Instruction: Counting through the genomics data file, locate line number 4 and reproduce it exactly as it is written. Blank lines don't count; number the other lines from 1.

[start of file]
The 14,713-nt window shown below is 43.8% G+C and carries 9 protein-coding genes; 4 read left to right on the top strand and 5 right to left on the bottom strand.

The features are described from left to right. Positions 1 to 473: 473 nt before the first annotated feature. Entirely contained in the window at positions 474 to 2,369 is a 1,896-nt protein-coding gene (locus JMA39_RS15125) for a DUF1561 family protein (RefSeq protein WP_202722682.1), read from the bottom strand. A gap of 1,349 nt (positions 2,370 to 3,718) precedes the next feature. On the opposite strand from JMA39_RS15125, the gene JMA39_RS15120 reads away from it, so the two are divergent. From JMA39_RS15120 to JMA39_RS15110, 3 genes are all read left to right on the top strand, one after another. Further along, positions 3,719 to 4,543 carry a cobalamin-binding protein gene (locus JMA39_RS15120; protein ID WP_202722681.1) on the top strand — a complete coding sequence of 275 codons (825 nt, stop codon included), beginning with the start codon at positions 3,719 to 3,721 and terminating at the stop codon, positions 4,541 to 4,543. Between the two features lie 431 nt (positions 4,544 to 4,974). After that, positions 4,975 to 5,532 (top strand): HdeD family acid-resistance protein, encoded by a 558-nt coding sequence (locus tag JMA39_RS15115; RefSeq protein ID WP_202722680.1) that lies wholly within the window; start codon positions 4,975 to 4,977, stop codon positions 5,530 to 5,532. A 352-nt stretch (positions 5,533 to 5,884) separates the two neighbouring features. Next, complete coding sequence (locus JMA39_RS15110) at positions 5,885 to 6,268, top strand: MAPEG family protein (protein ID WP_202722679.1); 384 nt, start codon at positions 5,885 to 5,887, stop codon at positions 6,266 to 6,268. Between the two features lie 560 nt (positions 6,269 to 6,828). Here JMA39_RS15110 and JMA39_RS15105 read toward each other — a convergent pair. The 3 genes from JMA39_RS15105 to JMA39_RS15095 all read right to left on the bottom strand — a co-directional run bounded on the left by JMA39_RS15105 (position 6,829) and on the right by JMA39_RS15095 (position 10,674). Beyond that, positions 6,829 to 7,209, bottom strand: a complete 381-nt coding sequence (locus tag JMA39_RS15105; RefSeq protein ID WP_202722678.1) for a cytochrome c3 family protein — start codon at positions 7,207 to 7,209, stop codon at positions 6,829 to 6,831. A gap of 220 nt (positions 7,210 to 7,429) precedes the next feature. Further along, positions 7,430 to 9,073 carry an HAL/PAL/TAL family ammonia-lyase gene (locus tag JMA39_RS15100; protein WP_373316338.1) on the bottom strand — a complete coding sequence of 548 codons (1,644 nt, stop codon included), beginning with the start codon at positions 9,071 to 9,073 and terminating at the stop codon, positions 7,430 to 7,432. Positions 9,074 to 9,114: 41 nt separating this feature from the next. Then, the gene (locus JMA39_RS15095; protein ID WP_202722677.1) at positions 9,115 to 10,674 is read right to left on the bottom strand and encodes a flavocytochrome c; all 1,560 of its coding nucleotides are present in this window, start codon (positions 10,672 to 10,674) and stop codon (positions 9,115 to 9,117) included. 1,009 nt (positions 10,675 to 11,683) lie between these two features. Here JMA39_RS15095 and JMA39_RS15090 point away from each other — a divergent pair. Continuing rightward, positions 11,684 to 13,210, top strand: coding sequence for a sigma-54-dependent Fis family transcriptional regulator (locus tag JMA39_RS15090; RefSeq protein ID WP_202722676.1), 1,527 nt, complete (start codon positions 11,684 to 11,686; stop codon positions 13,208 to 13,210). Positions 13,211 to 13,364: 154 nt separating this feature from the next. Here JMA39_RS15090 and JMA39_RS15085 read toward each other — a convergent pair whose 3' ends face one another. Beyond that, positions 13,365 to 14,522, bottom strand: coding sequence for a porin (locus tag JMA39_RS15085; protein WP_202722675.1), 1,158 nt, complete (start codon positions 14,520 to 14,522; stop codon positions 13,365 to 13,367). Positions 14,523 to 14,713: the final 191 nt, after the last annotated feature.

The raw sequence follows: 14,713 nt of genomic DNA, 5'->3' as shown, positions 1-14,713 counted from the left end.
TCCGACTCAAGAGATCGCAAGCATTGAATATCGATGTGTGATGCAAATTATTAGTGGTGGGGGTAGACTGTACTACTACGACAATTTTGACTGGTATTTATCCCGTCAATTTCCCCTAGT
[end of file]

TCCGACTCAAGAGATCGCAAGCATTGAATATCGATGTGTGATGCAAATTATTAGTGGTGGGGGTAGACTGTACTACTACGACAATTTTGACTGGTATTTATCCCGTCAATTTCCCCTAGT